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A vote to pay attention to — in October

While many Arizonans are determining how they will vote in November’s election, a vote will soon be taken in Arizona that can impact how we learn about health insurance rate increases.

The Patient Protection and Affordable Care Act requires review of any proposed premium health insurance rate increase of 10 percent or greater. Under the law, insurers must file information with the federal government and make that information public, and either the state or the federal government must determine whether the increases are justified or unjustified. In order for Arizona to join more than 40 states and be granted status as a state with an effective rate review program, the Arizona Department of Insurance (DOI) must ensure transparency and opportunities for public input, among other provisions.

While ultimately Arizona needs to prevent unreasonable health insurance rate increases from going into effect, rate review offers a way for Arizona to oversee insurers’ premium increases and provide better consumer protections. The track record of states that have adopted strong rate review processes shows that such processes meet a real need and can deliver results for consumers. In fact, millions of dollars have and can be saved for consumers through robust transparency and public participation in the health insurance rate review process.

Fortunately, these days, transparency and public input have become almost as American as baseball and apple pie. Although presidential, congressional, legislative and other candidates may not agree on much, transparency and public input transcend political affiliations and Arizonans have embraced the ability to receive information and have their voices be heard.

While DOI theoretically agrees and has stated its commitment to transparency and public input, in practice these components are missing from the agency’s proposed rule on rate review. Since DOI concedes that transparency and public input are essential for Arizona to be deemed as having an effective rate review program, before voting, we encourage the Governor’s Regulatory Review Council (GRRC) to require DOI to demonstrate its commitment to public transparency and meaningful opportunities for public input by codifying these elements in the rule.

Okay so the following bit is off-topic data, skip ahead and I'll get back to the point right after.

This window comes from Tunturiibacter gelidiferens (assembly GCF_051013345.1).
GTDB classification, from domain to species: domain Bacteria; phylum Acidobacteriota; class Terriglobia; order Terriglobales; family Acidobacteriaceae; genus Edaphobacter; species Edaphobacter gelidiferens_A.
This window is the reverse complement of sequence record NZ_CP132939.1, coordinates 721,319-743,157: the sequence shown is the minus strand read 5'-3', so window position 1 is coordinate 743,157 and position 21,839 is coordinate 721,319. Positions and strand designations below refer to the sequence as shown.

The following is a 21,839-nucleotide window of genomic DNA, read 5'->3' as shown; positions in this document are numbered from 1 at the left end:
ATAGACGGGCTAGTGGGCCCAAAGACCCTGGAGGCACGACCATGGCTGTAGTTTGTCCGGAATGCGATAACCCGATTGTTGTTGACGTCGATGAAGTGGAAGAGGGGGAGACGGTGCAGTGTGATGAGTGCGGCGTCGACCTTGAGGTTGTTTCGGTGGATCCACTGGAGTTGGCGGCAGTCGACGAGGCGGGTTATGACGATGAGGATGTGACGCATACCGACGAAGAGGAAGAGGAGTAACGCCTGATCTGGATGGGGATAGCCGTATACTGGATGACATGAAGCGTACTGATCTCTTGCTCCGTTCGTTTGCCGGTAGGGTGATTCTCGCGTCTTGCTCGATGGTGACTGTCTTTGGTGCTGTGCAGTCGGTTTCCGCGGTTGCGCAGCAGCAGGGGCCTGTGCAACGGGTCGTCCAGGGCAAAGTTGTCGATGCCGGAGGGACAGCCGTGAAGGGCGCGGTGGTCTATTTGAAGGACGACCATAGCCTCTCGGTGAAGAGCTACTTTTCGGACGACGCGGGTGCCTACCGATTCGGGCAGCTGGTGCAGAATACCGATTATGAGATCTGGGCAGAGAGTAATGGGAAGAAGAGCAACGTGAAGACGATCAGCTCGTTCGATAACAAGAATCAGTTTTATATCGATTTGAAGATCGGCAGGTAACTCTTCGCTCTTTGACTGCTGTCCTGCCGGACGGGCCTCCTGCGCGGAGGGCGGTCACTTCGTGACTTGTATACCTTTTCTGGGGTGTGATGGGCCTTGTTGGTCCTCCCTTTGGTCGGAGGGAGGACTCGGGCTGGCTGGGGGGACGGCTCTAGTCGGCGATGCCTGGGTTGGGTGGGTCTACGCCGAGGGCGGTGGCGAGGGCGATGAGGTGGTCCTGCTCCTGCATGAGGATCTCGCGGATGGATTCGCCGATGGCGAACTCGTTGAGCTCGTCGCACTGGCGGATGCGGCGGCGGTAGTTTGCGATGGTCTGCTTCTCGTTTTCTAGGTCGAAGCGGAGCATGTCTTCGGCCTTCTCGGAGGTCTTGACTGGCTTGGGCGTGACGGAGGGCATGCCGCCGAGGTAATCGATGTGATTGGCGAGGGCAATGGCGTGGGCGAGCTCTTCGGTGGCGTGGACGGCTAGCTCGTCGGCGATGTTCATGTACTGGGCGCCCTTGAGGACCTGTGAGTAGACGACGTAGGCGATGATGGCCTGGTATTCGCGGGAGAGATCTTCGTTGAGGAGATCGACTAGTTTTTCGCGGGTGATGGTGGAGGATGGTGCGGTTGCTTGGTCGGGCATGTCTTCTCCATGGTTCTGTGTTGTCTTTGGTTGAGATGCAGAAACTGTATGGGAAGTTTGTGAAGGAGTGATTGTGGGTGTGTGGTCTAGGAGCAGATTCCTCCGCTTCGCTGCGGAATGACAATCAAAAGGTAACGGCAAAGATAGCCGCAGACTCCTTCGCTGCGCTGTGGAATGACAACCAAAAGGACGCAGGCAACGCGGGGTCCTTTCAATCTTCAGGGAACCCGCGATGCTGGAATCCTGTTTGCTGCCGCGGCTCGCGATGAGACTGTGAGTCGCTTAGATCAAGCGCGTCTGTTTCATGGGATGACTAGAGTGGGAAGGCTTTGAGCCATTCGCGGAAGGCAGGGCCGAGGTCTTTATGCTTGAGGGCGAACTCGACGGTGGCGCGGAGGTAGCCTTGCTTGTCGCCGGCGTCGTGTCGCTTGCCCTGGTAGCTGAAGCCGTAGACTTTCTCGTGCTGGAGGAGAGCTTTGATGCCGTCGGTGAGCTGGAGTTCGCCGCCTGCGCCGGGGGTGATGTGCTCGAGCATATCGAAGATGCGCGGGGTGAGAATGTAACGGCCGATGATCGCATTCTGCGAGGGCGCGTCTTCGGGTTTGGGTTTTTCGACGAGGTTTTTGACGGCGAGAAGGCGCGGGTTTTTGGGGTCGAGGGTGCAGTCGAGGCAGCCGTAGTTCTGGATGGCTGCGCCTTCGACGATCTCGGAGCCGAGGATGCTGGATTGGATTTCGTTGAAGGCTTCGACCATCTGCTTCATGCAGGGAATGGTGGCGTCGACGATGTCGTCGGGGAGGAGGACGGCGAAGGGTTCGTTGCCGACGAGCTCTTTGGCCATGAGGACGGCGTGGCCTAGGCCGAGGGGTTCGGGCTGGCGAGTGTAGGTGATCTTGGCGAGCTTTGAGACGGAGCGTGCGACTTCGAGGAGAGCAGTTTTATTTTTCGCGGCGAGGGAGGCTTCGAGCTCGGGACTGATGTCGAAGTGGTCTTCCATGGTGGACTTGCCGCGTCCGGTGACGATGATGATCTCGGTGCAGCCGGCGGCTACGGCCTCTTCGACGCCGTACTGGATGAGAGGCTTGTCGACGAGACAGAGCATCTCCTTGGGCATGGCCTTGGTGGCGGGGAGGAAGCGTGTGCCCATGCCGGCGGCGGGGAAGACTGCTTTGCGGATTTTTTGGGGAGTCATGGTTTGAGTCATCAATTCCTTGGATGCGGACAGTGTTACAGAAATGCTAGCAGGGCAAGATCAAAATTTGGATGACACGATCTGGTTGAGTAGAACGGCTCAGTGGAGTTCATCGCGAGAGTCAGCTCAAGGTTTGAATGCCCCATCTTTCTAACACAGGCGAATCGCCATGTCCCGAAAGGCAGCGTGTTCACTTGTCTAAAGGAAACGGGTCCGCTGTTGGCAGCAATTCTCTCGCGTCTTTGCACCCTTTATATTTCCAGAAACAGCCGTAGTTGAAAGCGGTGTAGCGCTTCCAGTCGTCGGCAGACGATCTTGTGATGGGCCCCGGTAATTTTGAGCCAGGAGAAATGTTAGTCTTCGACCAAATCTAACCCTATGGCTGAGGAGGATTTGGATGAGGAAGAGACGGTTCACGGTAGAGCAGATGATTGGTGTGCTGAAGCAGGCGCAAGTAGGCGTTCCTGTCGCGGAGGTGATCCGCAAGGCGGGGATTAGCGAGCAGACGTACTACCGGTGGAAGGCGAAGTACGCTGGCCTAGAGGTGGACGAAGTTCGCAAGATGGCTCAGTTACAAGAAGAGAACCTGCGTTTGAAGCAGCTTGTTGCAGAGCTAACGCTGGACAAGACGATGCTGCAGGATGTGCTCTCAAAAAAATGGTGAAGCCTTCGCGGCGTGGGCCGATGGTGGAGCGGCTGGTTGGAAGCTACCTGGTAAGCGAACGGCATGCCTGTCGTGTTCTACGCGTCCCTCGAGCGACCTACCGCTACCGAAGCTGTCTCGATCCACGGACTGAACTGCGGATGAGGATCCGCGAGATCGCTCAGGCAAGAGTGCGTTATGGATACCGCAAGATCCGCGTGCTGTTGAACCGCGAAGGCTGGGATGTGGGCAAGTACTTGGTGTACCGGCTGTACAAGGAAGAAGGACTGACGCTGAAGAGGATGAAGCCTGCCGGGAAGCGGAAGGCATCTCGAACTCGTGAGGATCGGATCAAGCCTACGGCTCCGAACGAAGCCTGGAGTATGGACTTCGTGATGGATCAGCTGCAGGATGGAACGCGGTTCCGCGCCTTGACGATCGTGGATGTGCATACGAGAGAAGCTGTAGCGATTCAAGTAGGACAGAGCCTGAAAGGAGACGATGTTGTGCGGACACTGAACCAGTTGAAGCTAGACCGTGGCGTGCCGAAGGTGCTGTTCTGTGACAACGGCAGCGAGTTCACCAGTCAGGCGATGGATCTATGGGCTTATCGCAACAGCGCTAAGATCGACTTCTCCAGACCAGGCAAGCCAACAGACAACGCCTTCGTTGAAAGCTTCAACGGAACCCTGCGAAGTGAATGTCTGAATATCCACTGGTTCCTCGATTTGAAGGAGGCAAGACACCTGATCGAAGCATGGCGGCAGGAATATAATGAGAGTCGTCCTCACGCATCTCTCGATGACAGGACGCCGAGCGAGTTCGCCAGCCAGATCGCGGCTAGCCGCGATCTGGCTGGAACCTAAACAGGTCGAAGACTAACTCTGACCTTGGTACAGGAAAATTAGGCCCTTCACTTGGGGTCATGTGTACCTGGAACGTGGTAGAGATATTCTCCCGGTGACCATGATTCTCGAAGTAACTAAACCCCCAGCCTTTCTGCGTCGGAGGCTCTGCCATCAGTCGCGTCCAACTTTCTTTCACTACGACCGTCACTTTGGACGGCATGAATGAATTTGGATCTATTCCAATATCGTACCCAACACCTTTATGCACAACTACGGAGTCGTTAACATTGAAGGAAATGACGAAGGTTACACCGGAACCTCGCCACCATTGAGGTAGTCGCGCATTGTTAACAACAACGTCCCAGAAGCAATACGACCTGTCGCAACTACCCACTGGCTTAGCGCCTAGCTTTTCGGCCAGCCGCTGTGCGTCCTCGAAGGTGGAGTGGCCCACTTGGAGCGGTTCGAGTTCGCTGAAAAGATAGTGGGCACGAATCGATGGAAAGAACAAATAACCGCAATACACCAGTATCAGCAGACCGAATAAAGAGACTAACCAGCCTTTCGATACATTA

In particular, DOI has stated it is “…considering appropriate, cost- effective methods to notify interested consumers, and the general public, when it determines that a rate increase is unreasonable.” 

Methods DOI lists under consideration — web postings, press releases, and wide-distribution emails — are used effectively by other Arizona agencies and are an efficient use of taxpayer dollars. We encourage these methods to be integrated into the rule.

Through incorporating transparency and public input into the rule, DOI will provide clarity of its intent and is more likely to protect Arizona consumers, and to gain necessary approval from the federal government.

In addition, GRRC should require DOI to notify the insurer and the federal government at the same time regarding unreasonable rate increases; clarify the cost for promulgation of this rulemaking; describe how consumers are being protected by DOI’s proposed rule vs. current federal government implementation; and explain why it is not granting itself the authority to deem a rate as unreasonable but solely relying on the results of an actuary.

Since the federal government is providing and will continue to provide information on premium health insurance rate increases of 10 percent or greater for Arizonans and since there is no deadline for Arizona to act, we encourage GRRC to require DOI to revise its proposed rule to include the above measures prior to the vote.

Indeed, every vote matters. Providing transparency and opportunities for public input on health insurance rate increases of 10 percent or greater can save Arizonans money. And that is something for which Arizonans can unite and overwhelmingly support.

— Diane E. Brown, executive director, Arizona PIRG Education Fund.

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